In short his films don’t feel like they’re made by a man rushed off his feet but by a thoughtful artist.

So why doesn’t Gozu? Because this feels like the kind of thing Roger Corman would do back in the day when he had a spare set for a weekend. Rather than waste it he’d commission a quickie screenplay and film it with the money and sets left over. Little Shop of Horrors came about that way and whilst I have no idea what the genesis behind Gozu was it feels very much like there wasn’t even a script, rather Miike just filmed his actors wandering around Nagoya improvising and then edited it into something resembling a story.

And I say resembling a story because Gozu is as elliptical and obtuse as any art film you’re likely to watch. Most of the film consists of a confused looking man wandering around a nondescript town and having incomprehensible nonsense conversations with locals about why they’ve served him two meals or whether the weather is hotter today than it was yesterday.

And yet Gozu is a memorable and often hilarious film that I don’t regret seeing in the slightest.

The “plot” (please note the use of sarcastic quotation marks, I’ve read phonebooks with more plot) starts simply enough but is quirky from the beginning. Minami (Yuta Sone) and Ozaki (Sho Aikawa) are Yakuza. Ozaki is going mad, he’s starting to think that everything is out to get him, including (in probably the film’s best scene) tiny dogs. Minami’s Yakuza masters order him to take Ozaki to Nagoya to kill him and drop his body off at a “disposal centre.” Minami struggles a bit with the mission that he has to kill his friend but this issue is rather neatly sorted out for him when Ozaki accidentally dies in a car crash. Although this does cause a new problem for Minami when his friend’s body goes missing, apparently under its own power and is wandering around Nagoya somewhere.

Okay so we’ve got a dead body wandering around but otherwise that’s a pretty decent set up for a quirky detective story. We don’t get that though. What we get in the middle is a combination of scenes that are insane, nonsensical, boring or all four as Minami wanders aimlessly and singularly fails to be any kind of detective.

Eventually (and I am going to spoil the ending here guys) Minami does find Ozaki. In a woman’s body. And yes you read the sentence correctly. As best as I can make out (since nothing is explicitly stated in the film itself) Ozaki wandered off to the “disposal centre” he was supposed to go to in the first place and arranges for his physical body to be destroyed. He then possesses some poor girl and shows up to seduce Minami. Minami then takes his friend’s ghost in the form of a horny woman back to his bosses who understandably think he is insane (I don’t blame them, I’ve just re-read that sentence). Then when he thinks his bosses are going to deflower his friend’s ghost in a woman’s body Minami murders his boss and shags her himself. The woman then gives birth to his friend, as a fully grown adult complete with tattoos and they all ride off into the sunset.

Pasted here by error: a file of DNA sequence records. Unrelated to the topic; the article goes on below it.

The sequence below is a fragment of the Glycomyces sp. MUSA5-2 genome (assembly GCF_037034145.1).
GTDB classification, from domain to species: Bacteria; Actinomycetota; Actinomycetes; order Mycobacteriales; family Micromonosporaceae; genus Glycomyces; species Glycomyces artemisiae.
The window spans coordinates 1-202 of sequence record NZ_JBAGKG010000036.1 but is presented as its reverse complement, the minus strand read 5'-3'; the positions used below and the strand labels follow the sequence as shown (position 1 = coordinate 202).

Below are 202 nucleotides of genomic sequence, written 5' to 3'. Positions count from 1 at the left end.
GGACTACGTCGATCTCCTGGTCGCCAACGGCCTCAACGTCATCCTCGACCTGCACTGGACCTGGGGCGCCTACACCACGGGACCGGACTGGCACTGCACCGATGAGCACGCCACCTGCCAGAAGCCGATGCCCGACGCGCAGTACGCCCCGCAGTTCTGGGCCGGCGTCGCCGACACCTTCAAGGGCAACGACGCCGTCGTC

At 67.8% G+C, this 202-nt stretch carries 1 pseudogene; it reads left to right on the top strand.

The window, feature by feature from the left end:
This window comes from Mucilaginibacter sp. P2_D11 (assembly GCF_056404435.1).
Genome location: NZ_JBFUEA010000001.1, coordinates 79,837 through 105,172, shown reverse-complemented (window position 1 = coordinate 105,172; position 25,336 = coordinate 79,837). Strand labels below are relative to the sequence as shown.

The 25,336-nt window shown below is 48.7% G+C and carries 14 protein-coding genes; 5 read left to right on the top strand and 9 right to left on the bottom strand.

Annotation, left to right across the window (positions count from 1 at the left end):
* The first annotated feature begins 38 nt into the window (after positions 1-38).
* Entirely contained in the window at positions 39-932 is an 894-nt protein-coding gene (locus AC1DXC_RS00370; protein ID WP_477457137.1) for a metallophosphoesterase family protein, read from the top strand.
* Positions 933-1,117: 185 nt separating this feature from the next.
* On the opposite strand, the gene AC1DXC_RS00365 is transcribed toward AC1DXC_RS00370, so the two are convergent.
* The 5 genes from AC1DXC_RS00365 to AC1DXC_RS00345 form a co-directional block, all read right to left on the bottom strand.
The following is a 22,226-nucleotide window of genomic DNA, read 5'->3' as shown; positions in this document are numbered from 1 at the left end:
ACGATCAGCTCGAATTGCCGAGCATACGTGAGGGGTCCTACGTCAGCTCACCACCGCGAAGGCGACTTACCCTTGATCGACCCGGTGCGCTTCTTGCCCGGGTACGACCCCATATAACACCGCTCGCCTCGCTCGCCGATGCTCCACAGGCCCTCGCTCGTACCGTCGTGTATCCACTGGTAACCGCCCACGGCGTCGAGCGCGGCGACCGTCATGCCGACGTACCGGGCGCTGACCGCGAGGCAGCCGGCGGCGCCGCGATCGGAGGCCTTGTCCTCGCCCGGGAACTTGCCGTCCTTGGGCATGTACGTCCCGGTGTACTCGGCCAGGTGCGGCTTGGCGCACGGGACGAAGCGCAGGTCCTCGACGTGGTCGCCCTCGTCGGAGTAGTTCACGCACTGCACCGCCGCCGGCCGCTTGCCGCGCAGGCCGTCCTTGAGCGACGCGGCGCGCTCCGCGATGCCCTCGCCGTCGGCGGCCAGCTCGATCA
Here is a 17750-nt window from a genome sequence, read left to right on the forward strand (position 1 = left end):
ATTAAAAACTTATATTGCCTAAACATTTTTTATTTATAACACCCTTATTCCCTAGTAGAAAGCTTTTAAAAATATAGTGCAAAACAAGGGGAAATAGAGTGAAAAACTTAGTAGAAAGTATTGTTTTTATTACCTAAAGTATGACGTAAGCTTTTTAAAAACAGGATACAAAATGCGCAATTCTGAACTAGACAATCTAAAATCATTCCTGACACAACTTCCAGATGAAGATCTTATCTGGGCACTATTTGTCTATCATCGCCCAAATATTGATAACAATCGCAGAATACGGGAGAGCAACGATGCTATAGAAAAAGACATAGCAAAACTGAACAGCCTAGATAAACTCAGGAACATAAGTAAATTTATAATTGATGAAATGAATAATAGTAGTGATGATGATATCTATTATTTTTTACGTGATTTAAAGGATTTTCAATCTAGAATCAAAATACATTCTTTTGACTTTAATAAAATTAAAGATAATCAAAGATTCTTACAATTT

Although that opening and ending are strange enough on their own they only take up about 40 minutes of the films 129 minute running time and are the only scenes that have any relevance to what might, if we’re being incredibly charitable, call the plot.


What then makes up the rest of the film. Stuff, stuff makes up the rest of the film. Stuff that ranges from the fantastical, such as as a cow headed demon that comes to Minami in the middle of the night and licks him or a lactating middle aged woman bottling her breast milk to sell to children and restaurants, to the completely mundane. However even the mundane is rendered bizarre either by the strange acting choices, such as a man in the restaurant talking about how today is cold, but yesterday was hot, it definitely was because he had short sleeves on and he doesn’t today  or due to Miike’s directing. The example that sticks in my mind most is a scene of Minami talking with two inn keepers. The content of the conversation is completely mundane but it’s shot with Minami and the Inn Keepers entirely off screen behind a wall panel so the audience can’t see the actors speaking. Instead the camera is set high on the ceiling focused on a lamp.


Is it supposed to be a distancing effect reminding us we’re watching a film? Is it intended to place us in the role of a voyeur? Does it hint at some malevolent watcher? I frankly have no idea and I’d suspect neither does Miike because the sensation I had watching this film was that all the bizarre imagery amounted to nothing more than Miike messing with the audience because he thinks it’s funny to do so. That the reason he puts the camera there, or has one character wander around with half his face covered in chalk is because he’s thinking

“Wait, wait, cover his face in chalk!”

“But why boss?”

“Because it’ll mess with the film critic’s heads.”